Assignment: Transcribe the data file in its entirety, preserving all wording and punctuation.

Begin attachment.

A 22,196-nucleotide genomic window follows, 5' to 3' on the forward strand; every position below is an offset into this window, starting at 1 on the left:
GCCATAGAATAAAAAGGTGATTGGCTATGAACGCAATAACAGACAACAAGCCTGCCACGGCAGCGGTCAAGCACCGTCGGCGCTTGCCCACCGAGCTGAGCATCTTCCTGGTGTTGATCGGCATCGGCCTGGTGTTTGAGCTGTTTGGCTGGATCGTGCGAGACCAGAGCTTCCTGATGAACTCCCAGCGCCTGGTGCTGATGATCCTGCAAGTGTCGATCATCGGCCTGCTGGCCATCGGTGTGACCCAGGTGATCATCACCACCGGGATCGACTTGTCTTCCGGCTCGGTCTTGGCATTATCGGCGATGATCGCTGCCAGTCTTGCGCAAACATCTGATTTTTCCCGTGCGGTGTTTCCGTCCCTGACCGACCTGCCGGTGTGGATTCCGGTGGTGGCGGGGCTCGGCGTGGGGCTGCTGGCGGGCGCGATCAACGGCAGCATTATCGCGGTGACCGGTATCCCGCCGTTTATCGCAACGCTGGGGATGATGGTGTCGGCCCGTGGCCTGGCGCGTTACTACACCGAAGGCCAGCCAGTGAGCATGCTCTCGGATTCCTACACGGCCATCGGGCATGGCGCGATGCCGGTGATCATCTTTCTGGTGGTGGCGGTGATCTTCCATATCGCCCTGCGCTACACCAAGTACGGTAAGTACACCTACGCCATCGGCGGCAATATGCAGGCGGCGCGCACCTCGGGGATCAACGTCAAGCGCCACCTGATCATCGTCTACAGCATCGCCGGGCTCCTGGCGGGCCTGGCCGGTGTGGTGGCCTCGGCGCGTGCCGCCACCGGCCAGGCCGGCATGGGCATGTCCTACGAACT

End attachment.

A 22,196-nucleotide genomic window follows, 5' to 3' on the forward strand; every position below is an offset into this window, starting at 1 on the left:
GCCATAGAATAAAAAGGTGATTGGCTATGAACGCAATAACAGACAACAAGCCTGCCACGGCAGCGGTCAAGCACCGTCGGCGCTTGCCCACCGAGCTGAGCATCTTCCTGGTGTTGATCGGCATCGGCCTGGTGTTTGAGCTGTTTGGCTGGATCGTGCGAGACCAGAGCTTCCTGATGAACTCCCAGCGCCTGGTGCTGATGATCCTGCAAGTGTCGATCATCGGCCTGCTGGCCATCGGTGTGACCCAGGTGATCATCACCACCGGGATCGACTTGTCTTCCGGCTCGGTCTTGGCATTATCGGCGATGATCGCTGCCAGTCTTGCGCAAACATCTGATTTTTCCCGTGCGGTGTTTCCGTCCCTGACCGACCTGCCGGTGTGGATTCCGGTGGTGGCGGGGCTCGGCGTGGGGCTGCTGGCGGGCGCGATCAACGGCAGCATTATCGCGGTGACCGGTATCCCGCCGTTTATCGCAACGCTGGGGATGATGGTGTCGGCCCGTGGCCTGGCGCGTTACTACACCGAAGGCCAGCCAGTGAGCATGCTCTCGGATTCCTACACGGCCATCGGGCATGGCGCGATGCCGGTGATCATCTTTCTGGTGGTGGCGGTGATCTTCCATATCGCCCTGCGCTACACCAAGTACGGTAAGTACACCTACGCCATCGGCGGCAATATGCAGGCGGCGCGCACCTCGGGGATCAACGTCAAGCGCCACCTGATCATCGTCTACAGCATCGCCGGGCTCCTGGCGGGCCTGGCCGGTGTGGTGGCCTCGGCGCGTGCCGCCACCGGCCAGGCCGGCATGGGCATGTCCTACGAACT